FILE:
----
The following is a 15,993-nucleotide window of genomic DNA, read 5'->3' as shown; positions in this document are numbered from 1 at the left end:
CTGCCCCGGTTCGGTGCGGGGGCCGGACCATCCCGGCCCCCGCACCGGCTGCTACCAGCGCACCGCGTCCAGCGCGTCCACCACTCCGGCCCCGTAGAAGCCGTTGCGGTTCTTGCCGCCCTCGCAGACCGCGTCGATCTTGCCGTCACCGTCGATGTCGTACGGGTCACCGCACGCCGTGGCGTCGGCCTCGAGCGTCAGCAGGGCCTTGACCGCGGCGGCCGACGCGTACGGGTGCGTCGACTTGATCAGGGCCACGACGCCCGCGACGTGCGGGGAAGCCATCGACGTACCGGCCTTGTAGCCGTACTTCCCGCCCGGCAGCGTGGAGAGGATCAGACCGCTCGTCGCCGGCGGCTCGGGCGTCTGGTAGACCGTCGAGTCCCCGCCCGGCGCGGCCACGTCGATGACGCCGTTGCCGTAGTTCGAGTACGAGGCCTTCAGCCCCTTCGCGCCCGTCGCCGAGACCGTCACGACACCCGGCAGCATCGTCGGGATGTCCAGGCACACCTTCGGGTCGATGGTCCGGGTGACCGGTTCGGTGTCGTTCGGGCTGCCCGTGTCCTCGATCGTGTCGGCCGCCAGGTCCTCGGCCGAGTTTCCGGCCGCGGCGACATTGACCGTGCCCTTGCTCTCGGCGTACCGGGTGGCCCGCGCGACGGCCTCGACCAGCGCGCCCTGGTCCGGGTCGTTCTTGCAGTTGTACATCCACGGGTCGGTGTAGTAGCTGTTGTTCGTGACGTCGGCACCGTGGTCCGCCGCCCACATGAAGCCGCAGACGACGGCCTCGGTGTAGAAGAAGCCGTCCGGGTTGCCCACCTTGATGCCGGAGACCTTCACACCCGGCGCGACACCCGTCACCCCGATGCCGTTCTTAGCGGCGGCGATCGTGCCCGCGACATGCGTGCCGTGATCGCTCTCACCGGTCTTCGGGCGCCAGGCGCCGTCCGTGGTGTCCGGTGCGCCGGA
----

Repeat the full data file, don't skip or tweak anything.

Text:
The following is a 15,993-nucleotide window of genomic DNA, read 5'->3' as shown; positions in this document are numbered from 1 at the left end:
CTGCCCCGGTTCGGTGCGGGGGCCGGACCATCCCGGCCCCCGCACCGGCTGCTACCAGCGCACCGCGTCCAGCGCGTCCACCACTCCGGCCCCGTAGAAGCCGTTGCGGTTCTTGCCGCCCTCGCAGACCGCGTCGATCTTGCCGTCACCGTCGATGTCGTACGGGTCACCGCACGCCGTGGCGTCGGCCTCGAGCGTCAGCAGGGCCTTGACCGCGGCGGCCGACGCGTACGGGTGCGTCGACTTGATCAGGGCCACGACGCCCGCGACGTGCGGGGAAGCCATCGACGTACCGGCCTTGTAGCCGTACTTCCCGCCCGGCAGCGTGGAGAGGATCAGACCGCTCGTCGCCGGCGGCTCGGGCGTCTGGTAGACCGTCGAGTCCCCGCCCGGCGCGGCCACGTCGATGACGCCGTTGCCGTAGTTCGAGTACGAGGCCTTCAGCCCCTTCGCGCCCGTCGCCGAGACCGTCACGACACCCGGCAGCATCGTCGGGATGTCCAGGCACACCTTCGGGTCGATGGTCCGGGTGACCGGTTCGGTGTCGTTCGGGCTGCCCGTGTCCTCGATCGTGTCGGCCGCCAGGTCCTCGGCCGAGTTTCCGGCCGCGGCGACATTGACCGTGCCCTTGCTCTCGGCGTACCGGGTGGCCCGCGCGACGGCCTCGACCAGCGCGCCCTGGTCCGGGTCGTTCTTGCAGTTGTACATCCACGGGTCGGTGTAGTAGCTGTTGTTCGTGACGTCGGCACCGTGGTCCGCCGCCCACATGAAGCCGCAGACGACGGCCTCGGTGTAGAAGAAGCCGTCCGGGTTGCCCACCTTGATGCCGGAGACCTTCACACCCGGCGCGACACCCGTCACCCCGATGCCGTTCTTAGCGGCGGCGATCGTGCCCGCGACATGCGTGCCGTGATCGCTCTCACCGGTCTTCGGGCGCCAGGCGCCGTCCGTGGTGTCCGGTGCGCCGGA